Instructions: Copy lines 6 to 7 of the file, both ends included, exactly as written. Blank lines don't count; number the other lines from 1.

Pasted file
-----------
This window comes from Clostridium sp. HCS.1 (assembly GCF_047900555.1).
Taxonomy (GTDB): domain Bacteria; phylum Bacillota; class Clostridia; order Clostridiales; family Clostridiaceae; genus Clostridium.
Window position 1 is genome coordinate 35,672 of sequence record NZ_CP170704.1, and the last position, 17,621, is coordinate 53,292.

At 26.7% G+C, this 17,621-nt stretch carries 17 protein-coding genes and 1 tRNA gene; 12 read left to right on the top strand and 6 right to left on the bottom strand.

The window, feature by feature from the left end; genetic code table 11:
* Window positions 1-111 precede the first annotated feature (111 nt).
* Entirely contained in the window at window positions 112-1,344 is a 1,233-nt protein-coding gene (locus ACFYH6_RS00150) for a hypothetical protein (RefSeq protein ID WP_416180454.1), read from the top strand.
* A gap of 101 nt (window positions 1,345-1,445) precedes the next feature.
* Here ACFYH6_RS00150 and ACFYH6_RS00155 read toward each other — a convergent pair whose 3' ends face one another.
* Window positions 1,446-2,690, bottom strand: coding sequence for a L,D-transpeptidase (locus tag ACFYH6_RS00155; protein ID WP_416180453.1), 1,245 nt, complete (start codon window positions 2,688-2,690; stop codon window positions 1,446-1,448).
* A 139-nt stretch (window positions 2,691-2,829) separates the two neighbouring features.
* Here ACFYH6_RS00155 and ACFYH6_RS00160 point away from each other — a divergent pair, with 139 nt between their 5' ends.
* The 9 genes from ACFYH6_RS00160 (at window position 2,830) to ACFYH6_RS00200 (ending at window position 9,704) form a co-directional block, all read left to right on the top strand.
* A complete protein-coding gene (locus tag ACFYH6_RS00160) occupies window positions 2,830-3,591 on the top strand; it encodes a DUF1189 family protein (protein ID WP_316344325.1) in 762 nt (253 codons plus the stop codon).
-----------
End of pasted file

* Window positions 1-111 precede the first annotated feature (111 nt).
* Entirely contained in the window at window positions 112-1,344 is a 1,233-nt protein-coding gene (locus ACFYH6_RS00150) for a hypothetical protein (RefSeq protein ID WP_416180454.1), read from the top strand.